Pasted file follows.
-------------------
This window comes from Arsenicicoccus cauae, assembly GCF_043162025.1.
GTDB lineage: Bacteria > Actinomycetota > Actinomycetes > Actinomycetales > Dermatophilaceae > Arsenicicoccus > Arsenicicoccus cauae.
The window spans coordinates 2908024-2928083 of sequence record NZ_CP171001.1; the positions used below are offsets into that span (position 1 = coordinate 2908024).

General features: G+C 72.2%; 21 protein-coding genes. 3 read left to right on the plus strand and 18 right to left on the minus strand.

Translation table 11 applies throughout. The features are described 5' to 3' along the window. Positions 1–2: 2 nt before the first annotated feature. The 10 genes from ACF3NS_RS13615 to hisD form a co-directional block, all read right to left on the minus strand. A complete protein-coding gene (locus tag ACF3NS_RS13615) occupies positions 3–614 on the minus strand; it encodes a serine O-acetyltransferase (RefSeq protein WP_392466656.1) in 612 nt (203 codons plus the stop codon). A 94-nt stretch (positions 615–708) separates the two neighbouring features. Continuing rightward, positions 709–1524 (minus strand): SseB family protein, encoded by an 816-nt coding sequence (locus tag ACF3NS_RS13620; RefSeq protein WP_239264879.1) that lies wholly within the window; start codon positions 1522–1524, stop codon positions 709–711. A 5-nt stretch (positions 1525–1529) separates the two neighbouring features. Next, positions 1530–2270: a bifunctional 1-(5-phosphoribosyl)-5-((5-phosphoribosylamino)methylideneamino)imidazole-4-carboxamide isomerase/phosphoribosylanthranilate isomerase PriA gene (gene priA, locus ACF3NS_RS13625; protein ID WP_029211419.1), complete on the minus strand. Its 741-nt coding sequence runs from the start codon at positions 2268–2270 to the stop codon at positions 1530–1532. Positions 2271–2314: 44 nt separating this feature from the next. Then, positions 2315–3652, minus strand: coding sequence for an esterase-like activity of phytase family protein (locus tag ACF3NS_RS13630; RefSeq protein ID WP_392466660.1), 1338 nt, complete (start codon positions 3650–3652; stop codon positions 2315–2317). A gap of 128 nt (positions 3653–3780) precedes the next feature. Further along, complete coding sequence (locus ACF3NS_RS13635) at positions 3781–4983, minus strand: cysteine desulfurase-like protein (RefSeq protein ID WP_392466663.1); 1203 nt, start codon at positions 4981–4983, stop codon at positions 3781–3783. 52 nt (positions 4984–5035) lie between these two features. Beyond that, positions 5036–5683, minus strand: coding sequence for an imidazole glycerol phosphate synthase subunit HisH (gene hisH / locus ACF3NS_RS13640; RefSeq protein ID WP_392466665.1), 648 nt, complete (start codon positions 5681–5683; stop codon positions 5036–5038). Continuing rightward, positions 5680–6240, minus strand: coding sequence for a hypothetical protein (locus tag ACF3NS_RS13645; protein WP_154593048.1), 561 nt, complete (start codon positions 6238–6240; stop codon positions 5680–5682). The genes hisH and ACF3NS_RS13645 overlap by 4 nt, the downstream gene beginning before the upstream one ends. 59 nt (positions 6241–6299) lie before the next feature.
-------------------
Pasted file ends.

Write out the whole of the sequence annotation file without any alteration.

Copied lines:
This window comes from Arsenicicoccus cauae, assembly GCF_043162025.1.
GTDB lineage: Bacteria > Actinomycetota > Actinomycetes > Actinomycetales > Dermatophilaceae > Arsenicicoccus > Arsenicicoccus cauae.
The window spans coordinates 2908024-2928083 of sequence record NZ_CP171001.1; the positions used below are offsets into that span (position 1 = coordinate 2908024).

General features: G+C 72.2%; 21 protein-coding genes. 3 read left to right on the plus strand and 18 right to left on the minus strand.

Translation table 11 applies throughout. The features are described 5' to 3' along the window. Positions 1–2: 2 nt before the first annotated feature. The 10 genes from ACF3NS_RS13615 to hisD form a co-directional block, all read right to left on the minus strand. A complete protein-coding gene (locus tag ACF3NS_RS13615) occupies positions 3–614 on the minus strand; it encodes a serine O-acetyltransferase (RefSeq protein WP_392466656.1) in 612 nt (203 codons plus the stop codon). A 94-nt stretch (positions 615–708) separates the two neighbouring features. Continuing rightward, positions 709–1524 (minus strand): SseB family protein, encoded by an 816-nt coding sequence (locus tag ACF3NS_RS13620; RefSeq protein WP_239264879.1) that lies wholly within the window; start codon positions 1522–1524, stop codon positions 709–711. A 5-nt stretch (positions 1525–1529) separates the two neighbouring features. Next, positions 1530–2270: a bifunctional 1-(5-phosphoribosyl)-5-((5-phosphoribosylamino)methylideneamino)imidazole-4-carboxamide isomerase/phosphoribosylanthranilate isomerase PriA gene (gene priA, locus ACF3NS_RS13625; protein ID WP_029211419.1), complete on the minus strand. Its 741-nt coding sequence runs from the start codon at positions 2268–2270 to the stop codon at positions 1530–1532. Positions 2271–2314: 44 nt separating this feature from the next. Then, positions 2315–3652, minus strand: coding sequence for an esterase-like activity of phytase family protein (locus tag ACF3NS_RS13630; RefSeq protein ID WP_392466660.1), 1338 nt, complete (start codon positions 3650–3652; stop codon positions 2315–2317). A gap of 128 nt (positions 3653–3780) precedes the next feature. Further along, complete coding sequence (locus ACF3NS_RS13635) at positions 3781–4983, minus strand: cysteine desulfurase-like protein (RefSeq protein ID WP_392466663.1); 1203 nt, start codon at positions 4981–4983, stop codon at positions 3781–3783. 52 nt (positions 4984–5035) lie between these two features. Beyond that, positions 5036–5683, minus strand: coding sequence for an imidazole glycerol phosphate synthase subunit HisH (gene hisH / locus ACF3NS_RS13640; RefSeq protein ID WP_392466665.1), 648 nt, complete (start codon positions 5681–5683; stop codon positions 5036–5038). Continuing rightward, positions 5680–6240, minus strand: coding sequence for a hypothetical protein (locus tag ACF3NS_RS13645; protein WP_154593048.1), 561 nt, complete (start codon positions 6238–6240; stop codon positions 5680–5682). The genes hisH and ACF3NS_RS13645 overlap by 4 nt, the downstream gene beginning before the upstream one ends. 59 nt (positions 6241–6299) lie before the next feature.